Weak PC sales forces tech giant to cut quarterly outlook as its stock slides.
BY JACOB PALMER | OB DIGITAL NEWS EDITOR
Weak PC sales forced tech giant Intel to cut its quarterly outlook by $1 billion Thursday.
As a result, share prices decreased 4.7 percent, OregonLive.com reports.
Previously, Intel had told investors to expect quarterly sales around $13.7 billion. That implied healthy growth from 2014, when first-quarter revenue totaled $12.6 billion.
Instead, the world’s largest chipmaker now says quarterly revenue will be roughly $12.8 billion.
In a written statement, Intel explained: “The change in revenue outlook is a result of weaker than expected demand for business desktop PCs and lower than expected inventory levels across the PC supply chain.”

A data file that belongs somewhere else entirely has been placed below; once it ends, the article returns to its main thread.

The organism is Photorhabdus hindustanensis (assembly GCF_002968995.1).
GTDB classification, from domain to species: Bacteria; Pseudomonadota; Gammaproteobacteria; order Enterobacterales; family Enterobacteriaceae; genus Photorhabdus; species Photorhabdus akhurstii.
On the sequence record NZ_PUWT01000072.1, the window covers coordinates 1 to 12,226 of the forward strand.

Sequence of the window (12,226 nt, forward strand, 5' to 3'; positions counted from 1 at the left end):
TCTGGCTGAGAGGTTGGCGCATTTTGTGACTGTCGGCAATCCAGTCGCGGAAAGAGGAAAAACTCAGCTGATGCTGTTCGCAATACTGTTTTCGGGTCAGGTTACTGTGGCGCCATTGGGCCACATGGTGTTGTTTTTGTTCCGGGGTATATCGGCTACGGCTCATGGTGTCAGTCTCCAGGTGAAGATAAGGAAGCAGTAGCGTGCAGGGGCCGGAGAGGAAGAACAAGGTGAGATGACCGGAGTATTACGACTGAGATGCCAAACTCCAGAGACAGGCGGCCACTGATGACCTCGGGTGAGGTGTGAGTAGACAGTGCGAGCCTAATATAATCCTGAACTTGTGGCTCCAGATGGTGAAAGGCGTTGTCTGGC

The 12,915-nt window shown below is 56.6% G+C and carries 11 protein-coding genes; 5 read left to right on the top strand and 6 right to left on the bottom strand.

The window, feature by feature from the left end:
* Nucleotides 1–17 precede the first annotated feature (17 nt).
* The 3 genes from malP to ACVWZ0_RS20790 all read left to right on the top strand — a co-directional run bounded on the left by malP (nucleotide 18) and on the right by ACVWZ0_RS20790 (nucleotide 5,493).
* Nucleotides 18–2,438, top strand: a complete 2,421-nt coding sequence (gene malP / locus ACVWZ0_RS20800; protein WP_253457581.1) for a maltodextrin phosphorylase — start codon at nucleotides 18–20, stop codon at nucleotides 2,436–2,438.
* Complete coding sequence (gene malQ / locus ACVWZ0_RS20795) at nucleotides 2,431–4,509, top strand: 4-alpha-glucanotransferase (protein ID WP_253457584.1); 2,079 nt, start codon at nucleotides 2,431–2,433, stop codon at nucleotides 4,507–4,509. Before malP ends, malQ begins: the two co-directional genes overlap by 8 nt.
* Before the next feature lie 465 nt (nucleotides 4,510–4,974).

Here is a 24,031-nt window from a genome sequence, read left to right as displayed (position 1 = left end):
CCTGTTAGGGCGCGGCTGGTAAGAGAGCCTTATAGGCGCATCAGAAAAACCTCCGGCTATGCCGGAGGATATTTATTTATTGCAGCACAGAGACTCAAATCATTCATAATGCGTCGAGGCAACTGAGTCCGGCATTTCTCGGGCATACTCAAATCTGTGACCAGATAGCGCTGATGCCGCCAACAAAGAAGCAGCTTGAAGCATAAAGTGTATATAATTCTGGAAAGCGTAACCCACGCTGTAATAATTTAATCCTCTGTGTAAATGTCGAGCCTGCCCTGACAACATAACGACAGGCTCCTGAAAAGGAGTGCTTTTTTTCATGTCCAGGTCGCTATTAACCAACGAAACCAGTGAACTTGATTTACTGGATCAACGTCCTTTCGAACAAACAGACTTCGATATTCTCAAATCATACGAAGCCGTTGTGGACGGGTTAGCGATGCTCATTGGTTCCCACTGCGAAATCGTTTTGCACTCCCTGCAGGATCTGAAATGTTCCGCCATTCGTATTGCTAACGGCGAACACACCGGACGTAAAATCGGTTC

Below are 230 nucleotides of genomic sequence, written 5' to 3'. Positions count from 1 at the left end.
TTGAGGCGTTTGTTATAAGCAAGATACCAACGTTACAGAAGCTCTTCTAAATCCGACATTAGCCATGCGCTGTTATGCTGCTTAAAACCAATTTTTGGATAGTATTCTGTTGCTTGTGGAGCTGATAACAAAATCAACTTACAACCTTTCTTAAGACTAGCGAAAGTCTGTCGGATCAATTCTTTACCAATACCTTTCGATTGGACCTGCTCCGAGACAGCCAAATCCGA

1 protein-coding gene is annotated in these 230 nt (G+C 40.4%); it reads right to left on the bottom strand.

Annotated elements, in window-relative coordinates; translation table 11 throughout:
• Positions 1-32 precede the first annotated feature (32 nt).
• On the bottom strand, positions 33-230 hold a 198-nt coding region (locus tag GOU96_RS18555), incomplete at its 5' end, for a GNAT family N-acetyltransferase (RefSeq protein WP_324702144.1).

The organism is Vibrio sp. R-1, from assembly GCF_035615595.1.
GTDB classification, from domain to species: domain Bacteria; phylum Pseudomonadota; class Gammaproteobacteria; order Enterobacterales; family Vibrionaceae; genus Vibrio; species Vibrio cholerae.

The company also told investors that its annual revenue forecast would need revision as well, and the company said it will release an updated forecast in April.
Intel identified a changing PC market as the reason for its downward revision, the Portland Business Journal reports.
“The company believes the changes to demand and inventory patterns are caused by lower than expected Windows XP* refresh in small and medium business and increasingly challenging macroeconomic and currency conditions, particularly in Europe.”
Last year the company had record earnings and credited the “reinvigorated” PC business for part of that. The data center business, which has been strong, is meeting expectations, according to the statement.